There is also the issue of thinking about individuals as artists first and indigenous second. I see an artist first and then I will look into their art to learn more about their message or why they have painted that way. That’s probably the direction I’m taking.

I reflect upon my teaching and question whether what I do is tokenistic It’s so important for teachers to have a greater understanding about why this culture is so exciting and important and how it can add value to to students’ understanding of the world and society they live in.

What needs to happen to help teachers feel more confident exploring this area?

It is important to understand the content and the knowledge, and what was/is appropriate to share. Some sort of linkage with the artist helps in this area. The further the information is away from the artist, the less I feel comfortable with it. So if I could speak directly to the artist and then work with them, I would feel comfortable teaching that because it’s their work. I’m showing respect for what their understanding is.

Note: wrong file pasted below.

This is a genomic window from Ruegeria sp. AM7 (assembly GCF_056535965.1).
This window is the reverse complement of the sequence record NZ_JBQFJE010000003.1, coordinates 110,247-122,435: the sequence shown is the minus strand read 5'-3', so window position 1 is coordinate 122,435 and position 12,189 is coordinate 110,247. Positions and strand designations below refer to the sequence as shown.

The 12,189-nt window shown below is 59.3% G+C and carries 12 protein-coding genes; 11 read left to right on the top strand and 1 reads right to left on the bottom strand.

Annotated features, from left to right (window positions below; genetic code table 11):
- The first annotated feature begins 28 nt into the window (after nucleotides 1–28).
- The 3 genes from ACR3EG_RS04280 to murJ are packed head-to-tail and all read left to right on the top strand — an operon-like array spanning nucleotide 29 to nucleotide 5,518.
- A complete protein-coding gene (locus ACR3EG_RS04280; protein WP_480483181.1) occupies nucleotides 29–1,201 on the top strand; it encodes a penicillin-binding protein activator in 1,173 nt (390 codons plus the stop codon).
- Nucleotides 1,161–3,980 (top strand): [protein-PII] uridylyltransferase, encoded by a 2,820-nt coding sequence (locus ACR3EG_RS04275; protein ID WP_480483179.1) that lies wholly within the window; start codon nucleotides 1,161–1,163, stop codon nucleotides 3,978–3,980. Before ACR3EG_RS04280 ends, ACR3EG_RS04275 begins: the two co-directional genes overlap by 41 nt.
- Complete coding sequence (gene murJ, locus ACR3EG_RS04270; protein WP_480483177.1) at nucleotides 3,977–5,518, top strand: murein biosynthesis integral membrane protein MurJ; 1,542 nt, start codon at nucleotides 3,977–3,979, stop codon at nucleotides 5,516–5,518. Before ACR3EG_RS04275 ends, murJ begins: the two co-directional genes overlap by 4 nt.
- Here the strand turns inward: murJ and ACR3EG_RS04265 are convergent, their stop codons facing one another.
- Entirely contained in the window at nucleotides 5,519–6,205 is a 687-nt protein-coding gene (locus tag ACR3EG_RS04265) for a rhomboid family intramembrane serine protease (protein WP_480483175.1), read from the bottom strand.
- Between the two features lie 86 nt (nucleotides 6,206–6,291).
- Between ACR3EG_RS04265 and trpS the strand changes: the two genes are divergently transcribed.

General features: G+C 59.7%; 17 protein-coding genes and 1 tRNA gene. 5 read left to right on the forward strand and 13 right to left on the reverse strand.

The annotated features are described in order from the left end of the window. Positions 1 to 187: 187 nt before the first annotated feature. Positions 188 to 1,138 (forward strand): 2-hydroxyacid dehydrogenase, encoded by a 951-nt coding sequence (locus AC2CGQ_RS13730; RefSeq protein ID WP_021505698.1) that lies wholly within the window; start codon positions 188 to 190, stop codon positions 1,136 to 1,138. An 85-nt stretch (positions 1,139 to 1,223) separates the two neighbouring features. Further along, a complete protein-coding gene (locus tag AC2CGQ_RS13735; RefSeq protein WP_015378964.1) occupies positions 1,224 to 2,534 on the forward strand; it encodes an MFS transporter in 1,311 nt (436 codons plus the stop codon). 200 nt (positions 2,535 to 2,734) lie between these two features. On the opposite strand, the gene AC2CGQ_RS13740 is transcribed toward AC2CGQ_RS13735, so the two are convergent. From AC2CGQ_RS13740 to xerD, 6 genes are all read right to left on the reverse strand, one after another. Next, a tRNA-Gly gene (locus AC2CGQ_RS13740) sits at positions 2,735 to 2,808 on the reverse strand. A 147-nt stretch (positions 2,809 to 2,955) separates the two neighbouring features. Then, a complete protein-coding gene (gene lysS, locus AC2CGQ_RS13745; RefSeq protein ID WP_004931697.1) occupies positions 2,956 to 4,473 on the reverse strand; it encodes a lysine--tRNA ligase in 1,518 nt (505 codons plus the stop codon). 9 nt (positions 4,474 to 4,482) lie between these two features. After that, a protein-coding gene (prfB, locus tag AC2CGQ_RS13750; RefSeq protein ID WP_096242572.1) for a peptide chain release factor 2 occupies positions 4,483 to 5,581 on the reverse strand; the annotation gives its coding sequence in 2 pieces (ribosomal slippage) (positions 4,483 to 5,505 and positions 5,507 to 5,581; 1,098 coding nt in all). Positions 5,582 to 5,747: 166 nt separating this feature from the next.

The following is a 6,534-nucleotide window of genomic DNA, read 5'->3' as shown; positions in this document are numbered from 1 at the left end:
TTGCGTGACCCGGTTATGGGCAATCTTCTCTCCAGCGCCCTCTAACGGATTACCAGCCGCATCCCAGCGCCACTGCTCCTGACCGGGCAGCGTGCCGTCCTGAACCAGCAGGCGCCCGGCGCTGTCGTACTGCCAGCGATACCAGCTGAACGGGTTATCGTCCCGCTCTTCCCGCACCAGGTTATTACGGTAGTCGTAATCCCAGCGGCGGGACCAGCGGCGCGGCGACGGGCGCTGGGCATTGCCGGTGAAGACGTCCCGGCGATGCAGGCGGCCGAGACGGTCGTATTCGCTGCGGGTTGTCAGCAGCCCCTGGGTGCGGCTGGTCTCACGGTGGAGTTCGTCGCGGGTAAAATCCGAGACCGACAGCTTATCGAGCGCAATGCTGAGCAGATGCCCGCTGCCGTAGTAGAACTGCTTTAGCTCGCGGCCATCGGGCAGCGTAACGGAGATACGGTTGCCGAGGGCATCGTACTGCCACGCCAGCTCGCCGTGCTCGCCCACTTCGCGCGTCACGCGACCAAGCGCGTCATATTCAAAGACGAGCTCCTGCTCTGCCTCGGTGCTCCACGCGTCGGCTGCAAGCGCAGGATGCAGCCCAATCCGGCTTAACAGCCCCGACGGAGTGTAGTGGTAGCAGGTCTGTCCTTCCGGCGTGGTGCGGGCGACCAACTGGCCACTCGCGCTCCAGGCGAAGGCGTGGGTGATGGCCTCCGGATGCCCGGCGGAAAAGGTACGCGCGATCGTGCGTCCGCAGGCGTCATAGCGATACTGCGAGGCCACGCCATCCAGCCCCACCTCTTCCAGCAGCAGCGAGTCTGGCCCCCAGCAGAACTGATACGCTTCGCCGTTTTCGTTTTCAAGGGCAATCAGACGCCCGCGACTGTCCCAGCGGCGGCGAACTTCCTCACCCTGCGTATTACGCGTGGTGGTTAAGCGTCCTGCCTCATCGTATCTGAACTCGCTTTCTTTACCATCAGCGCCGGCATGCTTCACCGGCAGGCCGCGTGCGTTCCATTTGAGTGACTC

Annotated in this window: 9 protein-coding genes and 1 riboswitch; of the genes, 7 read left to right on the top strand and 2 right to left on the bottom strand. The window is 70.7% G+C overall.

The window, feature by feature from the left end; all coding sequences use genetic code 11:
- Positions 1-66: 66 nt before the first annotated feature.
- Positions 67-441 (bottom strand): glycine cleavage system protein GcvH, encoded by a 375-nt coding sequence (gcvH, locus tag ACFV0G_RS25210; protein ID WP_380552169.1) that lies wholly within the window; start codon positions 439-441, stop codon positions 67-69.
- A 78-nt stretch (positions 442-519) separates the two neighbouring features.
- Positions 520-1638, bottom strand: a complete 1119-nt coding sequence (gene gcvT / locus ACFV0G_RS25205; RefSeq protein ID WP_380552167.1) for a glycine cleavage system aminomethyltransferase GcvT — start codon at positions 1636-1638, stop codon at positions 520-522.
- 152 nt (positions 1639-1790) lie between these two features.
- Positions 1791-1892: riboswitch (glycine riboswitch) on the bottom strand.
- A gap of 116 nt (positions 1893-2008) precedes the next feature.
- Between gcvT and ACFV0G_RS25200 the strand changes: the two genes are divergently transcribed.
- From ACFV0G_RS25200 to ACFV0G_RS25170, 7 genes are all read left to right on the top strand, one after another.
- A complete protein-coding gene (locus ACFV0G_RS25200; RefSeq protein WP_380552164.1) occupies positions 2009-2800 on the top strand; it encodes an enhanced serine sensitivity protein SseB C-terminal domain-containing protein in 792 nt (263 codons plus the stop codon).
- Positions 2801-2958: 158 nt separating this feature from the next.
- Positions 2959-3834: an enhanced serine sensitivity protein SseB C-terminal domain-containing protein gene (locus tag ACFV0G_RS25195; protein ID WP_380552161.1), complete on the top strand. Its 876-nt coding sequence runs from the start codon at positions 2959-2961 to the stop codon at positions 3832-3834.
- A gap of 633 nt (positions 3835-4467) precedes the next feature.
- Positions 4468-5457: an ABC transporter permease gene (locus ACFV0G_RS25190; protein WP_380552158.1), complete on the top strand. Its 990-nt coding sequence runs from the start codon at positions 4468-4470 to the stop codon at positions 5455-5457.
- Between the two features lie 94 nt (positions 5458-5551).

Sarrita King Lightning Dreaming
Sarrita King - Lightning Dreaming - Jap 10929

What frameworks are teachers currently using in their approach to art teaching?

Many people have heard of the National Curriculum as it has been in the papers recently, this is referred to by teachers’ as ACARA and the Australian Curriculum. ACARA is The Australian Curriculum, Assessment and Reporting Authority.

In Western Australian, Visual Arts teachers are currently in transition towards teaching the Western Australian Curriculum. This curriculum, is in its simplest terms, has been adopted and adapted from ACARA’s Australian Curriculum.

Western Australian Visual Arts teachers are at the moment familirising themselves with this and will be using the Western Australian Curriculum and Assessment Outline. This outline includes policy advice and guidelines for WA schools – this includes government, non government and home schools. The School Curriculum and Standards Authority, which often is referred by an abbreviated term, SCSA. SCSA is an independent statutory authority that is responsible to the Western Australian Minister for Education.